Archive for March, 2014

1″x6″ Chosera Stone Straight Razor Microscope Progression

March 29, 2014

When it comes to honing razors, my go to stones are the 1″x6″ size. This is because many of the vintage razors out there have some sort of warping, smile, frown, or years of uneven hone wear that makes it very difficult for the full size stones to fix without either removing a lot of steel from the blade and/or causing a lot of unnecessary hone wear. Not to mention, the time and frustration it can cause, especially to newer honers. Simply put, the 1″ wide stone can do a better job in many of these cases, not to mention saving money, space, and having much greater portability.

With more people using the 1×6 stone size, I put together a micrograph progression of what an ideal bevel/edge looks like at each of the Chosera grits. The razor used was a Geneva Cutlery (NY) 1/4 hollow ground that was already in shaving condition. In the case of this razor, the average stroke count was approx. 150 alternating askew X-strokes. All pictures are taken on a Veho-400 USB microscope and the actual picture size is 0.75 mm tall by 1 mm wide.

1. Chosera 400

1. Chosera 400

With the 400 and 600 Choseras, the edge is pretty even, but rugged. More importantly, if you look at the top ridge, it is actually pretty “thick”. So while it is even, it is still too thick to cut into arm hair with ease.

2. Chosera 600

2. Chosera 600

The 400 and 600 Choseras are probably best for cleaning up deeper scratches from diamond plates and for repairs.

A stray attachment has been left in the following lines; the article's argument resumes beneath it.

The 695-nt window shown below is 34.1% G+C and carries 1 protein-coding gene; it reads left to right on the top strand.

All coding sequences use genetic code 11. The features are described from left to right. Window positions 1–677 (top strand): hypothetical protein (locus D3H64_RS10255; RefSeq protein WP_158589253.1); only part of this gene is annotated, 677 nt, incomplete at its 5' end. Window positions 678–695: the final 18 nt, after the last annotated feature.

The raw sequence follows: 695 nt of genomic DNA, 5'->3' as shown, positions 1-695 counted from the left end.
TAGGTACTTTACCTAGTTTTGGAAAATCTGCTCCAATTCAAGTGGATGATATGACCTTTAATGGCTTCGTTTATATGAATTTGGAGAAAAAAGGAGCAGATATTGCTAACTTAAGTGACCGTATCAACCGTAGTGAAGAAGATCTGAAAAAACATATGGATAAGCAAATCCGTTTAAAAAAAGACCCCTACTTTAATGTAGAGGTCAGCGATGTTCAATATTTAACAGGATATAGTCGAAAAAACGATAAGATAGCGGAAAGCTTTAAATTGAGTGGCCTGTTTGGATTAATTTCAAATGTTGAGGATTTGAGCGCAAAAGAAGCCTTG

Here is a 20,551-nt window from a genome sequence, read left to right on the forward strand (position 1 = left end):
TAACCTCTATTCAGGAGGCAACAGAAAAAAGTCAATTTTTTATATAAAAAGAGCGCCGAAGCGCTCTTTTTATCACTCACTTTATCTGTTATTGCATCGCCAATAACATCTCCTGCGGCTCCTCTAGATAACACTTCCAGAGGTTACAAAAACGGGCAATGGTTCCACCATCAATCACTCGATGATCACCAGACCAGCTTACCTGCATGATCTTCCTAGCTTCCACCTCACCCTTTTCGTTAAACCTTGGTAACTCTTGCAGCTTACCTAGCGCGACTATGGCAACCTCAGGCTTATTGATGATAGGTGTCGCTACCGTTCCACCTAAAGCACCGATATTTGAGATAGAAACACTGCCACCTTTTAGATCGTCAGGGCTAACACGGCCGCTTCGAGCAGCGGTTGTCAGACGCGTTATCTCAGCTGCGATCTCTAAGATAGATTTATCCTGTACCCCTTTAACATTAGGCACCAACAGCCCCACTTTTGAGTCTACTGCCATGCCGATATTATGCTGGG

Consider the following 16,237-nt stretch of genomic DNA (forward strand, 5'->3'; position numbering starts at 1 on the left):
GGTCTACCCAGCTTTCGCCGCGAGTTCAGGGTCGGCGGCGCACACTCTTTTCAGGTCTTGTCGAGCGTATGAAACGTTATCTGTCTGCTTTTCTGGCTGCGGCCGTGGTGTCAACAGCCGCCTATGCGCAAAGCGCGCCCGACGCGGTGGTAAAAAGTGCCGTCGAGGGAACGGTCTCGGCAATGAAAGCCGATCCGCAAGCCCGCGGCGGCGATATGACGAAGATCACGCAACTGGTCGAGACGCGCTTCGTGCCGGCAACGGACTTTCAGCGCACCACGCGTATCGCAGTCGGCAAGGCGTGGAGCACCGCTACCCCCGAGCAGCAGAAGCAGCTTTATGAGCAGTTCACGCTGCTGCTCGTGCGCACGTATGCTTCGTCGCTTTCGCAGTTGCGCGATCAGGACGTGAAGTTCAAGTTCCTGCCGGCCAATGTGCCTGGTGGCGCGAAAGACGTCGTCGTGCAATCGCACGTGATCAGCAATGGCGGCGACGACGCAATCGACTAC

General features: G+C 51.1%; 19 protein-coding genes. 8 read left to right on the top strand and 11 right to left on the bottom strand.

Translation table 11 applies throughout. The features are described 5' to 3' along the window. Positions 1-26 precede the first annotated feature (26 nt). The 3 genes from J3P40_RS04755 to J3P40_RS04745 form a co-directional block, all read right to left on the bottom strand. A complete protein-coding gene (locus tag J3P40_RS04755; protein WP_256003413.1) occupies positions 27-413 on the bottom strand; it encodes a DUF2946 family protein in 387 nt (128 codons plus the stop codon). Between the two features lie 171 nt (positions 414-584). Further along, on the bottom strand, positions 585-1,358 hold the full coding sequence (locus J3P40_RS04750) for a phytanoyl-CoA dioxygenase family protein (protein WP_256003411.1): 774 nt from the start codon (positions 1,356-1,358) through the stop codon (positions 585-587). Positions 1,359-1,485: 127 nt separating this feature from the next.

3. Chosera 800

3. Chosera 800

The 800 Chosera is a bevel setting stone, as well as a transitional and repairing stone. Notice the bevel has a matte finish, and the ridge, while slightly wavy, is noticeably thinner – but still too thick for cutting hair. This edge will cut arm hairs with some pressure.

4. Chosera 1K

4. Chosera 1K

The 1K Chosera is a bevel setter, and can handle minor repair/touching up. The bevel is beginning to get smoother and brighter, and the edge of the edge is beginning to become more uniform. It is very important that the 800 and 1K stones are done as perfectly as possible to prevent more work at later stages. This edge will cut arm hairs with a little pressure.

5. Chosera 2K

5. Chosera 2K

The 2K Chosera begins to polish the bevel and refine the edge of the edge. The ridge line is still slightly rounded, but is much more uniform. More importantly at this stone, the bevel is not revealing any hidden deep scratches that will cause micro chipping later. This edge should cut arm airs with little to no pressure.

6. Chosera 3K

6. Chosera 3K

The 3K Chosera adds more polish to the edge, and brings out the bevel’s surface even more. The ridge line of the razor may look frayed some, but you are almost looking “into the edge” at this angle. This is the micro chipping effect, which is inevitable, but it is of the 1K and 2K scratch level, which will clean up. It may be worth adding more strokes to this level, or jumping down a level or 2  if there is too much fraying. This edge should cut arm hairs with little to no pressure.

7. Chosera 5K

7. Chosera 5K

The 5K cleans things up. there will always be an element of a frayed edge, but the line is very even and the depth of the frays terminate very quickly. You cannot do too many strokes at the 5K level. This edge should cut arm hair effortlessly, and it should feel like it shaves (I don’t recommend it, though!)

8. Chosera 10K

8. Chosera 10K

The 10K Chosera really brings a polish to the bevel and the edge is very consistent. Like the 5K, you really can’t do too many strokes on the 10K, but if you are getting frayed edges, you need to step to the 5K or back as far as the 1K, 2K, or 3K to clean them up. This edge should slide through arm hair effortlessly.

After this, you can strop and shave, or continue with further refinement.